return promoteEmployee(employeeRounded);
}

function increaseByInflation(employee, inflation) {
  const wage = employee.wage + employee.wage / 100 * inflation;
  return {...employee, wage};
}

function increaseByPeformance(employee) {
  const wage = employee.wage + employee.wage / 100 * employee.performance;
  return {...employee, wage};
}

function roundWage(employee) {
  const wage = Math.floor(employee.wage / 100) * 100;
  return {...employee, wage};
}

function promoteEmployee(employee) {
  if (employee.wage >= 4000) {
    return {...employee, level: "senior"};
  } else if (employee.wage >= 2500) {
    return {...employee, level: "medior"};
  } else {
    return {...employee, level: "junior"};
  }
}

console.log(employees.map(processEmployee));

The main function we are going to look at in this post is the processEmployee function. It does the following things:

  1. Increase the wage based on the performance.
  2. Increase the wage based on the inflation rate.
  3. Round the wages so they look nice, and don't feel as random.
  4. Finally promote all employees which are now in a new wage bracket.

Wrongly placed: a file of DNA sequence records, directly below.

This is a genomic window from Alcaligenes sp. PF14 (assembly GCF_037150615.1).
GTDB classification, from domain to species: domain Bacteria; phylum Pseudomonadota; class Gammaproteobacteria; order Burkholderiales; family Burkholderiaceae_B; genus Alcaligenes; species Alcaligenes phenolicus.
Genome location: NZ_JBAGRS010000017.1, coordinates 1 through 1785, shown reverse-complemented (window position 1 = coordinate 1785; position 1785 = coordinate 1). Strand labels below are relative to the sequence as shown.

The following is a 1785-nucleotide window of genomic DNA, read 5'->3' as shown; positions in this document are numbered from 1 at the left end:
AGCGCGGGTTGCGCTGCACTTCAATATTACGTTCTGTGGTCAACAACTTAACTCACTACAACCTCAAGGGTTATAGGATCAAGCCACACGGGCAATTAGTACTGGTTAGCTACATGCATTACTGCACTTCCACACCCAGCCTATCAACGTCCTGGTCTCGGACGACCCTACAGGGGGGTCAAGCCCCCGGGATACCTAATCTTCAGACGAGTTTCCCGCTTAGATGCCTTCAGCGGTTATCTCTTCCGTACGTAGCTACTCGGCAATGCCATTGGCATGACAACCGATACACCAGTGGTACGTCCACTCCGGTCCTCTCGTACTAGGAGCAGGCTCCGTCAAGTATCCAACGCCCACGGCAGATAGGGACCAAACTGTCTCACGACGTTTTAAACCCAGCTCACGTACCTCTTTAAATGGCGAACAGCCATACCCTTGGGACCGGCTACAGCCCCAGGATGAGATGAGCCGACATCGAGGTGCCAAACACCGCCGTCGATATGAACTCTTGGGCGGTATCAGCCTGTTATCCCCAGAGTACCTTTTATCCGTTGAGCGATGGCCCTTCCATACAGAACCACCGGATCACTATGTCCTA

The helper functions handle each step in the process. Each helper does not mutate the employee, but returns a copy.

The reason our helpers copy instead of mutate, is that we, as the HR manager, want to compare the old and previous wages. We like to use the developer console to interactively run some simulations. When the employee is not actually mutated we can call our helper functions safely, without fear of mutating the data.

Without this constraint we could have just mutated the employee instead in each helper function, and we'd get the same end result. But we'd loose the ability to experiment / mess around.

Now lets focus on this bit of code in particular:

function processEmployee(employee) {
  const employeeIncreasedByPerformance = increaseByPeformance(employee);
  const employeeIncreasedByInflation = increaseByInflation(employeeIncreasedByPerformance, 1.25);
  const employeeRounded = roundWage(employeeIncreasedByInflation);